The sanity of their minds is maintained by seeing the composure you hold. Create a tactful working environment by sticking to the calmness and putting in efforts to overcome all the hurdles that you and your team might face. When you are willing to give your hundred per cent, you inspire your colleagues to do the same. It is evident throughout history that joint efforts have never disappointed.

Networking Works Outside The Phones Too

What keeps you updated about everything going on in the organization is a good sense of networking. Maintaining friendly relationships with everyone can help you in knowing the problems that your teammates are facing in the workplace. One way or the other, people are bound to talk about the issues they are facing. You can take steps towards the change only when you would know where the change is needed.

Hence, it is essential to be on good terms with every person working in the organization, irrespective of their rank in the hierarchy of the workflow. Keep the organizational communication going. After all, there is only so much information that a person can gather single-handedly.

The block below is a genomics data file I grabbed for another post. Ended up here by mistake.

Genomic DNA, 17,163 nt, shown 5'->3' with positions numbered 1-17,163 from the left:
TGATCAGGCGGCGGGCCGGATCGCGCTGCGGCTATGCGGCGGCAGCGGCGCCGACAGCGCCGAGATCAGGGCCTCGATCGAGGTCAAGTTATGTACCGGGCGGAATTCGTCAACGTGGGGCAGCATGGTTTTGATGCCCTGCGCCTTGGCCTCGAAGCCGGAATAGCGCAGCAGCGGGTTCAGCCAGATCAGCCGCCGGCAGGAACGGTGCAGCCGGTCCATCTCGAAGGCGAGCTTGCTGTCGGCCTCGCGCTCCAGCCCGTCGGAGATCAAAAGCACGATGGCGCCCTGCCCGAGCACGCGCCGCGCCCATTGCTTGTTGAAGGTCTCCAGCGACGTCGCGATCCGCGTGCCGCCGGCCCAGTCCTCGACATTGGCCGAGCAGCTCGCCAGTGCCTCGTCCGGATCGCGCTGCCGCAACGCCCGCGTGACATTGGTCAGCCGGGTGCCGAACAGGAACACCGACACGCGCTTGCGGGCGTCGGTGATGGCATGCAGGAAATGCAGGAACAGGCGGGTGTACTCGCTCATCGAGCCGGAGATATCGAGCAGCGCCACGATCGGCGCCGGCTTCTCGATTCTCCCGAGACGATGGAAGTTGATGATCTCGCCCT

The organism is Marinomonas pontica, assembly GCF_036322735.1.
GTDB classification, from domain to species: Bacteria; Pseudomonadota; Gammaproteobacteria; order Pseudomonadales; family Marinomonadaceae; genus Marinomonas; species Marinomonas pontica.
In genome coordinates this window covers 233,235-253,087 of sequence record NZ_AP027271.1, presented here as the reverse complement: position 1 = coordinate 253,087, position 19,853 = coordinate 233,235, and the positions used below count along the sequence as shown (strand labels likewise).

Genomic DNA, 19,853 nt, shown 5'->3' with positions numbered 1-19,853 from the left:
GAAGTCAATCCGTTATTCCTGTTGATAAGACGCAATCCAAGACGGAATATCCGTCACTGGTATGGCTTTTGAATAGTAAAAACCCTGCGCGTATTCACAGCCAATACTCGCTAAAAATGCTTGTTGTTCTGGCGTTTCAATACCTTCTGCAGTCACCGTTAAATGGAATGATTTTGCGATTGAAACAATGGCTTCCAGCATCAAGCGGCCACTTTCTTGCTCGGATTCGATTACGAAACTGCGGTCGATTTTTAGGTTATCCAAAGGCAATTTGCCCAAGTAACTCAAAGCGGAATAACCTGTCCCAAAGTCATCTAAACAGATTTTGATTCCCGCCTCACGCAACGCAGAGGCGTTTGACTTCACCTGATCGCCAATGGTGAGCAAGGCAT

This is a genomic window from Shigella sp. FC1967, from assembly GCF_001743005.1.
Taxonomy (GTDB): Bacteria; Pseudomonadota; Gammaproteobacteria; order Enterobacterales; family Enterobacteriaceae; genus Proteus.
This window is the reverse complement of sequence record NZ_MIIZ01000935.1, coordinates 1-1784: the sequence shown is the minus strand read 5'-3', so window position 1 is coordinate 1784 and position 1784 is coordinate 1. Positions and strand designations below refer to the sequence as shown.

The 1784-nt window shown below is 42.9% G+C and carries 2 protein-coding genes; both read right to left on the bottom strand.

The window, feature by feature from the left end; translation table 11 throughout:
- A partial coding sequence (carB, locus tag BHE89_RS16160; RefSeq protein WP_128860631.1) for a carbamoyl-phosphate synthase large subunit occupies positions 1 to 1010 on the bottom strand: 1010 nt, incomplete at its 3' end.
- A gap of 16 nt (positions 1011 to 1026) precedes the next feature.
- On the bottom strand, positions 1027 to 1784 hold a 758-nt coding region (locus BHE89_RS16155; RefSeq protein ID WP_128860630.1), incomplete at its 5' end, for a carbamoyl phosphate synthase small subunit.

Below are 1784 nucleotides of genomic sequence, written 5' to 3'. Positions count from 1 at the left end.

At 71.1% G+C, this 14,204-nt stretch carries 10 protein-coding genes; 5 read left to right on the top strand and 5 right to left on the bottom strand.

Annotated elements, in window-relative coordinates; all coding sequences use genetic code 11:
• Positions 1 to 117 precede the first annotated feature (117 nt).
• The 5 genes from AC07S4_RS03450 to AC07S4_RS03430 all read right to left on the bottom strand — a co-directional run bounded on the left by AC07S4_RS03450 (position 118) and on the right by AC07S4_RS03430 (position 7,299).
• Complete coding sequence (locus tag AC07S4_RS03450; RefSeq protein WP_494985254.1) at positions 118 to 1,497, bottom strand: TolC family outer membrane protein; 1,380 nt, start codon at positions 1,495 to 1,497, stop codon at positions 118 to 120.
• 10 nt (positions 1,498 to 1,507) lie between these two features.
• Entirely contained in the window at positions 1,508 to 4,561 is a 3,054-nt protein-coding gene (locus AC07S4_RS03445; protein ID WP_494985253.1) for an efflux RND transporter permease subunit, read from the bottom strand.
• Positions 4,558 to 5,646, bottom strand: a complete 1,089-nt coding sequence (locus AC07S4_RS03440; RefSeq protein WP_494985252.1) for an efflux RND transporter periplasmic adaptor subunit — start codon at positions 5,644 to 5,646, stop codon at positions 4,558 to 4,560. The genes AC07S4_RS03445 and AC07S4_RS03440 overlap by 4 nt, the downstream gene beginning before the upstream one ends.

Keep Room For “Desserts”

Here, I used desserts to describe the tiny moments of fun everyone has in their workplace, not the sweet little things you eat at the end of dinner (no-one can resist that).

Have you heard that saying: All work and no fun makes Jack a dull boy. Hard work and no fun is the wrong approach to work. We are all social beings. We need to have a few moments of jolliment to release our stress and worries. In fact, when asked about their opinions on the same, 44% of people believe that fun in the workplace enhances their work ethics.

The approach of hard work and no fun is no longer in existence. As a leader, you should go to every employee and have a few minutes of talking or goofing around. This reduces their work-stress and improves the relationships among the employees.

In A Nutshell

Being a leader demands a lot of patience and courage. Most researchers argue that it is a skill that one is born with, while others claim that it is a skill that can be obtained through extensive learning and reading. If you ask me, I’d say it comes with practice and inspiration. Everyone has an idol that has inspired them to become a leader. At times, seeing them handle the situations, and other times, analyzing the situation by using tactics. However, what holds the most importance is how you inspire colleagues and manage tough situations. It’s all about making a difference. 

Anyone anywhere can make a positive difference – Mark Sanborn.

Image courtesy of Depositphotos

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Sweta is an experienced content strategist at FactoHR, having a keen interest in communication and the latest trends that are useful to entrepreneurs. Her passion for learning aids team members to represent new ideas that later help businesses to achieve their mission and vision.